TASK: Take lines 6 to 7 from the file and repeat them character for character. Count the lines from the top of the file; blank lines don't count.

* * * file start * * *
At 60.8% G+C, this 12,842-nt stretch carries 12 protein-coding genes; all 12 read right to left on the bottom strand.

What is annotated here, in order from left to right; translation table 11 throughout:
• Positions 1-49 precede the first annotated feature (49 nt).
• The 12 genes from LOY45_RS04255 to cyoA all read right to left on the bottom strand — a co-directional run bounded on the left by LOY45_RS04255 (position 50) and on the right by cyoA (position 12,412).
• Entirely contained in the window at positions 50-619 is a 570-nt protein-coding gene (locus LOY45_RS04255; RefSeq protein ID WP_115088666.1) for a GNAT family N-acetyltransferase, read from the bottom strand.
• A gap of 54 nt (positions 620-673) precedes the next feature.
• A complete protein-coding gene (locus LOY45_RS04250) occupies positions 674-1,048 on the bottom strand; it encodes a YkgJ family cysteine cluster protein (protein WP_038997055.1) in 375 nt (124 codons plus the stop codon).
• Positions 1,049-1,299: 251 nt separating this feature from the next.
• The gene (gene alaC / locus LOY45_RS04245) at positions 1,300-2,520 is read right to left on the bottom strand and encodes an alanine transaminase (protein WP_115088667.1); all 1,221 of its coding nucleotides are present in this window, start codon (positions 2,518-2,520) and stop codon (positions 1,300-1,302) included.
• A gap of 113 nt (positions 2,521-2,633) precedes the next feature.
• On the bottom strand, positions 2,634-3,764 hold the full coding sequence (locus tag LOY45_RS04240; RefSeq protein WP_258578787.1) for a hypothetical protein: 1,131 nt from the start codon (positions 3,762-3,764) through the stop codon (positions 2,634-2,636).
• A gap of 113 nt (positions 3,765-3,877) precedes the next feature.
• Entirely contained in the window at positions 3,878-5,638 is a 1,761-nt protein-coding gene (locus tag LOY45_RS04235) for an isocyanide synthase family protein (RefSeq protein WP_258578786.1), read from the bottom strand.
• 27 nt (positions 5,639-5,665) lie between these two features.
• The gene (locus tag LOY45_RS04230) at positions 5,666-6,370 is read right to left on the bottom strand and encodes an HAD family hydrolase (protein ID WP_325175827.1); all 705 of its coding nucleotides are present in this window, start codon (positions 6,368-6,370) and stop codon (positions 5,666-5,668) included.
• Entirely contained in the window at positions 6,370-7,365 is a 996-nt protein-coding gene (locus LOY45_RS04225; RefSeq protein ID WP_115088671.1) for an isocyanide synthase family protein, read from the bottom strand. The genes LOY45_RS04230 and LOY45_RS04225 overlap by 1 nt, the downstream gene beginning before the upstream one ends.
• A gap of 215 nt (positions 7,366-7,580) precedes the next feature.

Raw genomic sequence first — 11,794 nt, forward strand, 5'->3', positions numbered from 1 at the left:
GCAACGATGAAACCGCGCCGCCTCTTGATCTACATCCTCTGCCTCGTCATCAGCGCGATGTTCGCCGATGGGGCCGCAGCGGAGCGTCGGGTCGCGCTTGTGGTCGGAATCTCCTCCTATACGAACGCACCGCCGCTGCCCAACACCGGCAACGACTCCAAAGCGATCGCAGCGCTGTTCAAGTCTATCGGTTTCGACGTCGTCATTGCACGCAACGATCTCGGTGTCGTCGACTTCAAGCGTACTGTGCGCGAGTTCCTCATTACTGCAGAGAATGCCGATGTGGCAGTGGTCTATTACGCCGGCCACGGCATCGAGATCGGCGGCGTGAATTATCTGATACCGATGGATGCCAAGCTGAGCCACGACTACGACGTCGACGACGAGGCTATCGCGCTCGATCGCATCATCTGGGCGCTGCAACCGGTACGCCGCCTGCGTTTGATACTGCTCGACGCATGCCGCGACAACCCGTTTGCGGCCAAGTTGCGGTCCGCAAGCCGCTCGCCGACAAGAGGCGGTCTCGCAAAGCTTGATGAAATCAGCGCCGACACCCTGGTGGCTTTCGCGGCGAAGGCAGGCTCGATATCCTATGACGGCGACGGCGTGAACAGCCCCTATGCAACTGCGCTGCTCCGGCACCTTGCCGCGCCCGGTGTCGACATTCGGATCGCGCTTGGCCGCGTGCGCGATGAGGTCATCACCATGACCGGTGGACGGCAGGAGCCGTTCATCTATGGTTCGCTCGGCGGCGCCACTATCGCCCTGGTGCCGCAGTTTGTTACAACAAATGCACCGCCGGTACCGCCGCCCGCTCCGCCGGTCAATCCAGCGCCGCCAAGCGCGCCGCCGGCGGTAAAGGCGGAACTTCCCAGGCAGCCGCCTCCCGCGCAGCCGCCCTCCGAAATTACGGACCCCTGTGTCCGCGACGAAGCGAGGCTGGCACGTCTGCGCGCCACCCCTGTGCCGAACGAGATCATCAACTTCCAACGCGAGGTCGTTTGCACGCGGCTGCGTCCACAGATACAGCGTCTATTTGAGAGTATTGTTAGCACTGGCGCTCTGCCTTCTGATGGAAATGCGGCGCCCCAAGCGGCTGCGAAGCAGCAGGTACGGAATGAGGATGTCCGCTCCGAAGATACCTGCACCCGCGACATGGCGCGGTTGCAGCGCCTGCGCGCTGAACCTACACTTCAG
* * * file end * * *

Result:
• A gap of 54 nt (positions 620-673) precedes the next feature.
• A complete protein-coding gene (locus LOY45_RS04250) occupies positions 674-1,048 on the bottom strand; it encodes a YkgJ family cysteine cluster protein (protein WP_038997055.1) in 375 nt (124 codons plus the stop codon).